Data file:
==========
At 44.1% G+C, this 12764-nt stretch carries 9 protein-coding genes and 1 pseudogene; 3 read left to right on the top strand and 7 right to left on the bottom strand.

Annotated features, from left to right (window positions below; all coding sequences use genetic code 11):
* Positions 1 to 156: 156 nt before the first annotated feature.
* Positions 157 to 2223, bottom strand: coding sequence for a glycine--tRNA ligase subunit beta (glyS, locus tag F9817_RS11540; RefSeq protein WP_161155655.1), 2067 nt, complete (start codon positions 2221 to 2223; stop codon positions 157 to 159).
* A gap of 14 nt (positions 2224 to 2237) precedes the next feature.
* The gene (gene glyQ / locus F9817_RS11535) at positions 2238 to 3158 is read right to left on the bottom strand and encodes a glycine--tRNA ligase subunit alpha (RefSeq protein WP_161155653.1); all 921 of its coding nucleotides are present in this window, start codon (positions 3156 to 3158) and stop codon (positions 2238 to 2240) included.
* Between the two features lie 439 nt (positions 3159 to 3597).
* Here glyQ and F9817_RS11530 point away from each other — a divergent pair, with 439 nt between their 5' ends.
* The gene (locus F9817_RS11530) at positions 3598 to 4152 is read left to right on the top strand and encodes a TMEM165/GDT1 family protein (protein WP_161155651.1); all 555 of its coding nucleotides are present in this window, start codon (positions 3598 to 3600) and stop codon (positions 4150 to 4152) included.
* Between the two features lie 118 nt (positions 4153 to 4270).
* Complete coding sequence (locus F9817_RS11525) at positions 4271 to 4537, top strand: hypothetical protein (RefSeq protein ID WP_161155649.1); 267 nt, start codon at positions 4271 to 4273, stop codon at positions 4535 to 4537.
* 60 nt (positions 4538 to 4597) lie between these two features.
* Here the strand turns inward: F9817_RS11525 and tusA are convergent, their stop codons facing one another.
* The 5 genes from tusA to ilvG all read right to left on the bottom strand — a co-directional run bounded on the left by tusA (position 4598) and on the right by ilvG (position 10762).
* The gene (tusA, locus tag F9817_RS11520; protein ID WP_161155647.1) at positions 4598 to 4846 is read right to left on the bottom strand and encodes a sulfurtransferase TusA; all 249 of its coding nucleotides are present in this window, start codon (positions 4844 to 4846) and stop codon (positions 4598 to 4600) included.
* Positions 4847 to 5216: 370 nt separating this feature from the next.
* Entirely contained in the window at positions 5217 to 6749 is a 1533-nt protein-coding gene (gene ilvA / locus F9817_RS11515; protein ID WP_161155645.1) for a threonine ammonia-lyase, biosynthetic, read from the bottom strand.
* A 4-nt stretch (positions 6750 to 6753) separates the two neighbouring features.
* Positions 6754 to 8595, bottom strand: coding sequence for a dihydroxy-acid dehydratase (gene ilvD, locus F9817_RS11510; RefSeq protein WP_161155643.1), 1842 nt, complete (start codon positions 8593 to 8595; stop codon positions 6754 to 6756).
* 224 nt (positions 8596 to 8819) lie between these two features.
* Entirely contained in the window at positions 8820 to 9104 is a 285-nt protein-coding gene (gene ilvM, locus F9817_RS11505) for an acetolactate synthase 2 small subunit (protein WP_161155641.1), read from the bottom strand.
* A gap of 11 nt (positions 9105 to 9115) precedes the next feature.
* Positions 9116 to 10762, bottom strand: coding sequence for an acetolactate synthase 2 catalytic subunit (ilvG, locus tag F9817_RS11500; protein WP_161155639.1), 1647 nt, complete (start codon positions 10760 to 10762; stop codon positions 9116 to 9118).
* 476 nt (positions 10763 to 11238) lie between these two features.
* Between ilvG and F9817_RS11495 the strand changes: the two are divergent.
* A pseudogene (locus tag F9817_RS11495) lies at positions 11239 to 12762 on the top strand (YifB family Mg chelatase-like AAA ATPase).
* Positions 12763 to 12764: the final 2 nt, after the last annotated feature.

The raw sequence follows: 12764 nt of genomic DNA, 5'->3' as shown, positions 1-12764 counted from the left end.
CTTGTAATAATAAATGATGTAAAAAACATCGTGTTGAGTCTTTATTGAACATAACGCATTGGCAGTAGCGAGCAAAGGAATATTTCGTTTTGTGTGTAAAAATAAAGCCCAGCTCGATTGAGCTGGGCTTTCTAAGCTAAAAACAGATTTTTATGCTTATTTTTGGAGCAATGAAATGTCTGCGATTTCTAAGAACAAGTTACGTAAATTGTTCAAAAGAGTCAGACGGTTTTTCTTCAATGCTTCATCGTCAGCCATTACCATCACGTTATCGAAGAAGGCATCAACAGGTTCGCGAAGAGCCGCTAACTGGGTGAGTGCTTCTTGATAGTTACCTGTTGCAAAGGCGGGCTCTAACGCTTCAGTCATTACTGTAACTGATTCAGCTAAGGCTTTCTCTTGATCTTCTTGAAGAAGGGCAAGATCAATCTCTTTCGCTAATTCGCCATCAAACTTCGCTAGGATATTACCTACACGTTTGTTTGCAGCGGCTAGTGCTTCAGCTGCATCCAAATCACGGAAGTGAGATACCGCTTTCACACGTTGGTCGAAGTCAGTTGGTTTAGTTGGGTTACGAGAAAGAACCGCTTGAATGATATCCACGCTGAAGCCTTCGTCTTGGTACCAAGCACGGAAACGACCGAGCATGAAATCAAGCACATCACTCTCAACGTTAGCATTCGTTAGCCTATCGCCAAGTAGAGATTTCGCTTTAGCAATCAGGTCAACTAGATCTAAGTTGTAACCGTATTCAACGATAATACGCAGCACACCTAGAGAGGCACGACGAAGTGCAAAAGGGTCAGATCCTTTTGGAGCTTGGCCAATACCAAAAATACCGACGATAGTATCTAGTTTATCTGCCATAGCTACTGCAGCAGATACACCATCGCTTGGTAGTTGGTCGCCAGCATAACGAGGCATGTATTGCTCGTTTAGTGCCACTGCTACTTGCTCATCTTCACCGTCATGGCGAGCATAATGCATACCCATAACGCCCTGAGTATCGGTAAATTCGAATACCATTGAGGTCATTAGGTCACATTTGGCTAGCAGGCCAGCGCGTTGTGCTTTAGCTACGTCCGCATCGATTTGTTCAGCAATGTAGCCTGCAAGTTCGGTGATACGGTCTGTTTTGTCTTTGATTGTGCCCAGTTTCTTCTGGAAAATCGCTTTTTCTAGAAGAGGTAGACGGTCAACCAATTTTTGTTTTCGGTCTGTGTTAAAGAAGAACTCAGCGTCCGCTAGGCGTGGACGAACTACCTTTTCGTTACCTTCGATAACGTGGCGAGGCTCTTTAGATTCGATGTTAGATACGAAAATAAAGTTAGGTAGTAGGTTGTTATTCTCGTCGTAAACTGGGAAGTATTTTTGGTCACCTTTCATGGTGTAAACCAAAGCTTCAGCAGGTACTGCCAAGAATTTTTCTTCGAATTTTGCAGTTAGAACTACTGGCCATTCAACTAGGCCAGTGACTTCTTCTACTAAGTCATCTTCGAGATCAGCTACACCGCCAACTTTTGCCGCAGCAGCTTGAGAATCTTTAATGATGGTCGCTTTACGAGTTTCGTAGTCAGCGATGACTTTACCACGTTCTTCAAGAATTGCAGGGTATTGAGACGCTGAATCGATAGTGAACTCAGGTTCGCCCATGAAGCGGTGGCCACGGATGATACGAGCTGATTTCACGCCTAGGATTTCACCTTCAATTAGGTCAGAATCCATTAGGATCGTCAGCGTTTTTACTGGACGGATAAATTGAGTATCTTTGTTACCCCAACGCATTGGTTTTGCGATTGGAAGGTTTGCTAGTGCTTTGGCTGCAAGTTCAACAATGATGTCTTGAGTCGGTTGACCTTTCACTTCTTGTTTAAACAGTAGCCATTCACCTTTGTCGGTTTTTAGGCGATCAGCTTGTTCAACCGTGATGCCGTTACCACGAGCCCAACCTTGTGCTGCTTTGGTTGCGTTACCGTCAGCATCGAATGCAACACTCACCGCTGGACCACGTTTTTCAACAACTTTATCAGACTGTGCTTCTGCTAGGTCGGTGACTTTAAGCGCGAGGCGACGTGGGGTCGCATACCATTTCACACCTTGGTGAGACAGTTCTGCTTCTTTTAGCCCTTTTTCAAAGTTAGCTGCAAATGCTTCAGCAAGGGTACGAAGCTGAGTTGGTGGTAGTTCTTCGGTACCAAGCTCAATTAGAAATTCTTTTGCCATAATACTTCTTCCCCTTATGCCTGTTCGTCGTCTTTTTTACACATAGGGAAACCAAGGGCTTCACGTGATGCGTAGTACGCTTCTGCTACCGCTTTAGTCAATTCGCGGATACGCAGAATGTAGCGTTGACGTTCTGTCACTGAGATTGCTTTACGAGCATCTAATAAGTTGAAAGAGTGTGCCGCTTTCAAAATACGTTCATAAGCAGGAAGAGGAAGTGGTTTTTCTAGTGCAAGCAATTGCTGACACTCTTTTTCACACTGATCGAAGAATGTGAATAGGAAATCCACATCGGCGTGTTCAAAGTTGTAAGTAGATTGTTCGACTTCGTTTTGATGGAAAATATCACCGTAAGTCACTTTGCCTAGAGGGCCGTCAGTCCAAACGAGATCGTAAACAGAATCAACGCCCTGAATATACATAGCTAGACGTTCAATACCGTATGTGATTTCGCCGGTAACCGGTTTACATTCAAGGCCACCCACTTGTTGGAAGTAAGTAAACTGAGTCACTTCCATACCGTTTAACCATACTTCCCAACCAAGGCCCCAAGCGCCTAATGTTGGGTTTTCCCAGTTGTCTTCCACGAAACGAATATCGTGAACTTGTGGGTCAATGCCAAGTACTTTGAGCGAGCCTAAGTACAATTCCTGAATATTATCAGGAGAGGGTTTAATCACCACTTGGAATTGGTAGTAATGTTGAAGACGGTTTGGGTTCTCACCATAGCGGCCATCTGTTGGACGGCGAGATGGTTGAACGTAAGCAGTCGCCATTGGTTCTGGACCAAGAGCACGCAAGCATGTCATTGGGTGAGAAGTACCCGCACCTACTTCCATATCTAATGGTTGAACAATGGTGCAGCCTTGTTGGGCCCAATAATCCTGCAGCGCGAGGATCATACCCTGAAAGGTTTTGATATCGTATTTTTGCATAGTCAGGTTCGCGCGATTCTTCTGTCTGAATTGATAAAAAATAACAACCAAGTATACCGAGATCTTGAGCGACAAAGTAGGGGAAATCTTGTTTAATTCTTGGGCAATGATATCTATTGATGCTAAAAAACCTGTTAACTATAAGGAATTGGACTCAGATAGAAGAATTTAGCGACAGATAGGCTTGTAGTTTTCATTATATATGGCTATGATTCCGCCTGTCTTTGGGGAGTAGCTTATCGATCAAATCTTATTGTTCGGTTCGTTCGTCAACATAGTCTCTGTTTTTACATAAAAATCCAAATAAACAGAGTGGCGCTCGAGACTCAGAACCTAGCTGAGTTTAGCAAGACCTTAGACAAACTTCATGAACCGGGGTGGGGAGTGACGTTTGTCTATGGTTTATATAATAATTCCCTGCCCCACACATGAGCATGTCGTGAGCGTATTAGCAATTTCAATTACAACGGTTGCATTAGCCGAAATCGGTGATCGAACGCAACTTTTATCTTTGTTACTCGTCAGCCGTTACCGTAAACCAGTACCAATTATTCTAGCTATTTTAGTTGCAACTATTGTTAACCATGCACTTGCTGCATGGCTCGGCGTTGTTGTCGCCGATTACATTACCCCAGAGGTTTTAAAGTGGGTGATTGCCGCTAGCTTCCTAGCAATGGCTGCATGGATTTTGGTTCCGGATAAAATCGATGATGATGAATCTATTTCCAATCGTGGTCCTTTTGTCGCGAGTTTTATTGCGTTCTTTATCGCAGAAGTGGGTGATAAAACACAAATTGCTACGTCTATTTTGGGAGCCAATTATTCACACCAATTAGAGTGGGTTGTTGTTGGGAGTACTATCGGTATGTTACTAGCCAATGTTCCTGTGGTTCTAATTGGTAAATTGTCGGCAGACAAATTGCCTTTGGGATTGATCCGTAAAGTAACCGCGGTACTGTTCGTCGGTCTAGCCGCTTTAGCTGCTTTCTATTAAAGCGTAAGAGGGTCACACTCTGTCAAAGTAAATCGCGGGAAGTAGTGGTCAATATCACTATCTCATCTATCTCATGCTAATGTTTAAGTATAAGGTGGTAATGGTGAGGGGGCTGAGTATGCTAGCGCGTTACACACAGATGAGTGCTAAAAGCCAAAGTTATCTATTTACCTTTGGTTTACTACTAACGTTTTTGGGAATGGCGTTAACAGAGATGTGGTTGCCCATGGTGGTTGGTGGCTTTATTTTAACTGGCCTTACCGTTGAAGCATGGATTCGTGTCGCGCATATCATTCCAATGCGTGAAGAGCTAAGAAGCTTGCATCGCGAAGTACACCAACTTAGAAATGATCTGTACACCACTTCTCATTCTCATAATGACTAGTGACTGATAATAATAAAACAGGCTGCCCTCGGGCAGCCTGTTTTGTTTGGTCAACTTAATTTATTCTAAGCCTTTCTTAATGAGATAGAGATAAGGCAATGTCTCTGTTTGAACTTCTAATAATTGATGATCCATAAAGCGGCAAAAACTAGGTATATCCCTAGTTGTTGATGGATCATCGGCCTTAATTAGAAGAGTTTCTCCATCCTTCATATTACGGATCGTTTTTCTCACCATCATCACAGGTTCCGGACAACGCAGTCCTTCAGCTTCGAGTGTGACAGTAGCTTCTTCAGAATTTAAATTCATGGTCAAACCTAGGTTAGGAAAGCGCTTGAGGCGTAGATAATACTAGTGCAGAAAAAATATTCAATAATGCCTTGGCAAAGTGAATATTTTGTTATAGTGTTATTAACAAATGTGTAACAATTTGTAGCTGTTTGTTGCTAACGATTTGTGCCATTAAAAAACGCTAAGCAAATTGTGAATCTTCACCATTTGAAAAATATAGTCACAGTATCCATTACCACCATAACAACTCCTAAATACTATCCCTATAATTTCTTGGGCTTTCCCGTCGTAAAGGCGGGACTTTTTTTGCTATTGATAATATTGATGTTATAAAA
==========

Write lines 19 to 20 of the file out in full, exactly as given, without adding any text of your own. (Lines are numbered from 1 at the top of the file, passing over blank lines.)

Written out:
* Positions 6754 to 8595, bottom strand: coding sequence for a dihydroxy-acid dehydratase (gene ilvD, locus F9817_RS11510; RefSeq protein WP_161155643.1), 1842 nt, complete (start codon positions 8593 to 8595; stop codon positions 6754 to 6756).
* 224 nt (positions 8596 to 8819) lie between these two features.